It’s not news that attorneys (and, frankly, most people) spend a large portion of their time emailing with clients. It’s easily forgotten, though, that multiple legal and ethical challenges can be implicated in doing so, including maximizing the attorney-client privilege for such communications and identifying which persons are actual “clients” of the attorney. Not only are there challenges in navigating these communications, but the underlying legal framework is still changing and varies across important jurisdictions, including New York and Delaware. Given these potential issues, we’re providing a quick refresher on how we approach these communications.
Let’s start with a short summary of the key points of the attorney-client privilege. For the privilege to apply, the communication must include (1) a client, (2) and an attorney, (3) making a confidential communication, (4) that was made for the purpose of rendering or seeking legal advice. Though it sounds simple, the way a court may interpret it is not.
In order for a communication to be privileged, it must be made in confidence and intended to be so. In other words, the presence of a non-client, or the disclosure of confidential information to a non-client, will generally defeat the privilege. It’s obvious that if a lawyer and client are speaking in a private conference room or on the phone, those communications are confidential. But when you are communicating through email, or including a broader group in the communication, it’s less clear.
As a transactional attorney, I frequently take a second look at the parties I’m cc’ing when communicating sensitive information — am I including brokers, accountants, consultants, or anyone else? Depending on which jurisdiction’s laws apply, doing so may invalidate the privilege as not all of the foregoing persons are considered “clients.”
It may be clear that an attorney is typically speaking to a client when conversing with a company’s president, but it becomes murkier as you consider other persons such as consultants. For example, an attorney might email the company’s president regarding a potential acquisition and cc the company’s accountant. Depending on the circumstances, it’s possible that including the accountant on that email would invalidate the privilege. In particular, did the attorney need the accountant’s expertise in order to render legal advice? If not, then the confidentiality of that email may be lost. Carefully managing the conversation and analyzing whether the accountant’s input is needed to render the legal advice is critical to bolstering the privilege defense.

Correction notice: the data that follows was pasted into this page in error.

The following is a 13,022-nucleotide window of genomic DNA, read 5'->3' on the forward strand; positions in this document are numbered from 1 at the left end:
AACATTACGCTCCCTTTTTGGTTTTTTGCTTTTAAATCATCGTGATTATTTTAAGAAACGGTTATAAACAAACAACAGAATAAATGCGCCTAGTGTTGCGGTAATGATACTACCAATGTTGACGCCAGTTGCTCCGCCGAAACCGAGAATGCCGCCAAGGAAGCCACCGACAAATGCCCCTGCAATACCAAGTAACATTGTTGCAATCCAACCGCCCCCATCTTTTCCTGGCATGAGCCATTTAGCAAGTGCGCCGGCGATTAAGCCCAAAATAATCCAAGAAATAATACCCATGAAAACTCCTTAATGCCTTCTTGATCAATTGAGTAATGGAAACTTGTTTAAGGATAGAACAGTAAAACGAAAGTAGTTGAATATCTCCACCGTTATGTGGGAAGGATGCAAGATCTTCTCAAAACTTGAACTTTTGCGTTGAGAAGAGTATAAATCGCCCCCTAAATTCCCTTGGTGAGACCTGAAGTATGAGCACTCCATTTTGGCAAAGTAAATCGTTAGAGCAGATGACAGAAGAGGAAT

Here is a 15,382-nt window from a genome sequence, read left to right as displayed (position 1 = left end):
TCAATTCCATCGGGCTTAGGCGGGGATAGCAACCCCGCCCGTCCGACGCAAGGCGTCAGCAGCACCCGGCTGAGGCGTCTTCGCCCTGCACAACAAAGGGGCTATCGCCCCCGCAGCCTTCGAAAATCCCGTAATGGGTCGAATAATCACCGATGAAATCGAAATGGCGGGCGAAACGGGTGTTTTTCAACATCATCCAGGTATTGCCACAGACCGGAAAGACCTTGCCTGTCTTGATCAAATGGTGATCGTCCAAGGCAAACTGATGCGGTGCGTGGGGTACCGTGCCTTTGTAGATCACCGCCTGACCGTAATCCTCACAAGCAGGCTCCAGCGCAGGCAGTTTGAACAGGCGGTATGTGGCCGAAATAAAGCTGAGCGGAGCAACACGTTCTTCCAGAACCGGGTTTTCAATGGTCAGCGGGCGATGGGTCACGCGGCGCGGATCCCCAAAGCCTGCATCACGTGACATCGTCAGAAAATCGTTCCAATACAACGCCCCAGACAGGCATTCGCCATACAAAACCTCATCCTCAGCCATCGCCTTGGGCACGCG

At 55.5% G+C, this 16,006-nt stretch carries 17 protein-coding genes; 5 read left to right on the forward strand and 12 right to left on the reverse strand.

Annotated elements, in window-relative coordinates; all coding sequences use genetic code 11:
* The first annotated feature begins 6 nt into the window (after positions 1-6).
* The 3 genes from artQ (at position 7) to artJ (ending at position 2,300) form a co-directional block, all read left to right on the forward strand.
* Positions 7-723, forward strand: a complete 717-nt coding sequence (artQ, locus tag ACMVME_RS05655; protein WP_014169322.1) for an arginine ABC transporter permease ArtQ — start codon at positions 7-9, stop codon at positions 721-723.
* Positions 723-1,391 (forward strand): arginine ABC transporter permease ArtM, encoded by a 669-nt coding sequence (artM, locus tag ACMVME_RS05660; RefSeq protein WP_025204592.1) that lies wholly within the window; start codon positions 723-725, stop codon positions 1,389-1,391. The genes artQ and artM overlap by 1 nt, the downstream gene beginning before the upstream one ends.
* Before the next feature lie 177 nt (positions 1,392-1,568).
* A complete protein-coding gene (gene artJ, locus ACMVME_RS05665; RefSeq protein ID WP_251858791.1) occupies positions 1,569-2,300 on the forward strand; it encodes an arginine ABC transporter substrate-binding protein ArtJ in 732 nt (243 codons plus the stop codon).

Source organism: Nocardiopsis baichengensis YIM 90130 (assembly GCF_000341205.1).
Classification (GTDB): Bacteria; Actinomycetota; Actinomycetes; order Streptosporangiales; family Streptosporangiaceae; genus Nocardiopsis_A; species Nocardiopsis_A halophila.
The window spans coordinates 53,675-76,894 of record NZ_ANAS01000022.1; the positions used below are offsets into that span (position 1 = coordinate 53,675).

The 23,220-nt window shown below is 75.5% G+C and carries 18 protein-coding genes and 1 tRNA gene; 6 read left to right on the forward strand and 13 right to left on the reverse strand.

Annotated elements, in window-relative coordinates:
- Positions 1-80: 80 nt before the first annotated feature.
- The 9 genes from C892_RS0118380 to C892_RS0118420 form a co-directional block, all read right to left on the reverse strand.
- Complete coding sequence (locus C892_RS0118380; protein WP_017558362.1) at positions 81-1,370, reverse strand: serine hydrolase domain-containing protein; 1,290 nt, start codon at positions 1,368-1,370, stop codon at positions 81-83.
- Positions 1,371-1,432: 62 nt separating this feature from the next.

Demonstrating that the communication is being made for purposes of rendering legal advice can also be tricky. Transactional attorneys, and in-house attorneys in particular, wear many hats and are often involved in the business side of things. However, a “business” communication is not protected by attorney-client privilege. “Mixed communications,” where there are both legal and business communications, can be privileged if they are primarily and predominantly of a legal character and were made in the context of rendering legal advice.
In other words, if an email contains too much “business speak,” it’s possible that a court will determine the communication was a business communication and not a legal communication. This becomes more relevant when there is a cultural push at a business to remove “legalese” from communications. Such a push is not necessarily a shock — lawyers have certainly been accused of using too much legal jargon. There have been times, however, where courts have taken strict views on what constitutes privileged information. Attorneys have to balance the desire to communicate more casually and the need to protect the communication’s privilege status.
On the other side of the coin, just adding some legalese to an email will not move the communication from the business realm and into the legal realm. For example, sometimes a client may want to cc an attorney on an email, and even add the “attorney-client privileged” or similar headers to it. That alone, though, won’t suffice to protect an email that only discusses business matters, especially if it’s primarily among businesspersons. In fact, courts have looked past such headers before to say the communication is not privileged or have required document productions to be re-reviewed to determine whether documents were appropriately withheld on the basis of privilege.
In short, legal practice is ever evolving and these days a client is more likely to text or email their attorney for advice rather than calling. Often, we are required to make quick decisions on how sensitive the matter is as we craft our communications and draft those communications appropriately. Being mindful of your words or being a “legal wordsmith” is becoming more important than ever to make sure the client is receiving appropriate legal advice and privilege is not being compromised. If you’re writing an email and are at all on the fence about whether one of these issues is implicated, here’s a piece of advice: pick up the phone and call before clicking “send.”
Isaac Figueras is a partner with law firm Nixon Peabody’s M&A and Corporate Transactions practice and serves as deputy co-leader of the firm’s Food, Beverage & Agribusiness team. He co-authored this article with Alexandra Moore, an associate in Nixon Peabody’s Corporate Transactions practice group.l